July 7, 2003
New 2002 Government Data Dispute Malpractice Lawsuit "Crisis"
Malpractice Payouts Declined as Insurance Premiums Spiked; 5.2 Percent of Doctors Are Responsible for 55 Percent of Malpractice Payouts
WASHINGTON, D.C. – New government data show that both the number and amount of payments to medical malpractice victims declined in 2002, casting further doubt on the assertion that lawsuits are responsible for doctors’ insurance premium increases.
The number of medical malpractice payouts decreased by 8.2 percent, from 16,669 in 2001 to 15,304 in 2002, according to a Public Citizen analysis of new National Practitioner Data Bank (NPDB) records for last year. The total damages paid to victims declined by 6.9 percent, from $4.5 billion in 2001 to $4.2 billion in 2002, the analysis found. When adjusted for medical services inflation in 2002 the decline was even more dramatic – 11.2 percent. (See Figure 1 in fact sheet.) The cost of medical care typically represents the greatest cost in a medical malpractice payout.
The number of awards greater than $1 million decreased by 11.5 percent, from 454 in 2001 to 402 in 2002. The data bank, a U.S. government agency, collects reports of every judgment or settlement paid to malpractice victims throughout the country by insurance companies on behalf of doctors.
The U.S. Senate is expected to vote Wednesday on legislation that would significantly limit patients’ ability to hold medical providers accountable for negligence. The bill, S. 11, would arbitrarily cap the amount of non-economic damages available to malpractice victims at $250,000, which would penalize those most harmed by doctors and other health care providers.
The bill’s proponents claim that malpractice insurance rates are rising because of malpractice awards to patients, but all available data show that the legal system has no impact on insurance rates. Rather, insurance rates are tied to investment returns from the bond and stock markets and to the competitive economics of the insurance cycle.
"It’s clear from these numbers that the insurance premium increases over the past year are not tied to lawsuits," said Joan Claybrook, president of Public Citizen. "The only thing that correlates with the premium increases is the decline in malpractice insurers’ investment income."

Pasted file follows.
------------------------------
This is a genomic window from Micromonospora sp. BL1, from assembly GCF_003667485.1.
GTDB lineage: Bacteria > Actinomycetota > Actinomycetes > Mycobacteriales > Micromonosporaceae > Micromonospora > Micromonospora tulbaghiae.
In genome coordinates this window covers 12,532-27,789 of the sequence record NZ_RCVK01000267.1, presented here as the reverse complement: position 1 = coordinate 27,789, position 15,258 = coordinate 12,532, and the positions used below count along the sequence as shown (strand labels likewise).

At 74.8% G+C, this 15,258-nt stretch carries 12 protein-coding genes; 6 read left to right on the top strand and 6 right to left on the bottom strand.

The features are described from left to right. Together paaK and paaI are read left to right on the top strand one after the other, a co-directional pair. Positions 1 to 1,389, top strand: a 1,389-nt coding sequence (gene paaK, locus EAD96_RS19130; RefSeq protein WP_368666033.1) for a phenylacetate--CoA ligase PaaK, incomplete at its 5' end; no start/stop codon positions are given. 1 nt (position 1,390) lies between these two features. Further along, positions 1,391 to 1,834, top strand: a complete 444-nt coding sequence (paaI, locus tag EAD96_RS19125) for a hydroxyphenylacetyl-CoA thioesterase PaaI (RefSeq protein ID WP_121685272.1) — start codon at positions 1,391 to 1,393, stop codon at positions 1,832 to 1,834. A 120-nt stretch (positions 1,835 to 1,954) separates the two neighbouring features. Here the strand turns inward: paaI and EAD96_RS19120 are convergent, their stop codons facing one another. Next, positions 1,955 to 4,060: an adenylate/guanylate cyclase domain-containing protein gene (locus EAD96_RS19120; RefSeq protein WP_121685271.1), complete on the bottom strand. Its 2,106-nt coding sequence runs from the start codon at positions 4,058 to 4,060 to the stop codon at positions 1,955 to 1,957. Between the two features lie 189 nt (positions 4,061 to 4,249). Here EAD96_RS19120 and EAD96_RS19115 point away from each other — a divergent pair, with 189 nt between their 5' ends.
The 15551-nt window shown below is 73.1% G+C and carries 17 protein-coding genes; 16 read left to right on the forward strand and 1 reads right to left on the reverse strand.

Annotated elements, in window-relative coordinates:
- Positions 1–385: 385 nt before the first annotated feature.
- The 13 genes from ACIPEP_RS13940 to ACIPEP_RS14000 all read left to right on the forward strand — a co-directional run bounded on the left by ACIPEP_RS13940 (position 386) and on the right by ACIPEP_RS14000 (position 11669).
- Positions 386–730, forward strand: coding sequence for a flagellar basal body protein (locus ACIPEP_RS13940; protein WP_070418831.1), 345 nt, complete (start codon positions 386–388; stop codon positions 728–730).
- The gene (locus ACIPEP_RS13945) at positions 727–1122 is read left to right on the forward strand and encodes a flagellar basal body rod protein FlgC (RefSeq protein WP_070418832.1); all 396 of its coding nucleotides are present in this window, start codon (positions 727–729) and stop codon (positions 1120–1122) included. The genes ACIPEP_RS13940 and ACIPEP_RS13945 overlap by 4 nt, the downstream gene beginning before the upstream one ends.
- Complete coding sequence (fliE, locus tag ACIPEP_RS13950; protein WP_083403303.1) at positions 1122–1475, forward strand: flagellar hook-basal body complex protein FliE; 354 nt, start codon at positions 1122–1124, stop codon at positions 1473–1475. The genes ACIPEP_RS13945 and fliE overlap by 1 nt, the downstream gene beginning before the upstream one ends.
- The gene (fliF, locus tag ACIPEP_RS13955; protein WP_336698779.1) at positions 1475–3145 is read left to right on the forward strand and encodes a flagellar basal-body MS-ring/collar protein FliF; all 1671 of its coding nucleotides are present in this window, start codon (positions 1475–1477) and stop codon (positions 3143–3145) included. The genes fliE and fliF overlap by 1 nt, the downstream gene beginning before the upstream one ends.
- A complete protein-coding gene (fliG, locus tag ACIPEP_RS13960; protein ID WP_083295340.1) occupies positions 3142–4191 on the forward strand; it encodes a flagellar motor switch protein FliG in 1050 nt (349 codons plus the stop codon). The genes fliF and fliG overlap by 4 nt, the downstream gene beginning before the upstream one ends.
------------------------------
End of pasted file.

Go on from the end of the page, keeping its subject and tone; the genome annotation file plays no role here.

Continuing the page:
The mean payment per malpractice victim increased by just 1.4 percent in 2002, lagging behind the increase in health care inflation of 4.8 percent during that year for an inflation-adjusted drop of 3.3 percent. Both consumer advocates and the insurance industry have pointed to heath care inflation as a major factor in pushing up malpractice awards in recent years.
"Given increasing health care costs, the decline in damages awarded means that malpractice payments are becoming an even more miniscule portion of the nation’s overall health care costs," Claybrook said. In 2000, the total premiums paid for malpractice insurance constituted 0.56 percent of all health care expenditures.
According to Public Citizen’s analysis of NPDB data, a small percent of doctors are responsible for more than half of all malpractice payments, yet disciplinary actions (license suspension or revocation, or a limit on clinical privileges) for these doctors have been few and far between. The data showed that:
- Just 5.2 percent of doctors made two or more malpractice payouts and were responsible for 55 percent of all payouts between 1990 and 2002. Just 1.1 percent of all doctors have made three or more malpractice payouts, amounting to 30 percent of all malpractice payouts. (See Figure 2.)
- Only 10.7 percent (1,401 of 13,182) of all doctors who made three or more malpractice payouts have been disciplined. Only 16.9 percent (488 of 2,896) of those doctors who made five or more malpractice payouts have been disciplined. (See Figure 3.)
"The American Medical Association says that 100 doctors were put out of business last year in West Virginia because of rising medical malpractice insurance rates, yet the damages paid out in West Virginia dropped by 31 percent during the same period. If that $15 million in savings didn’t help, how would damage caps solve the problem?" Claybrook asked.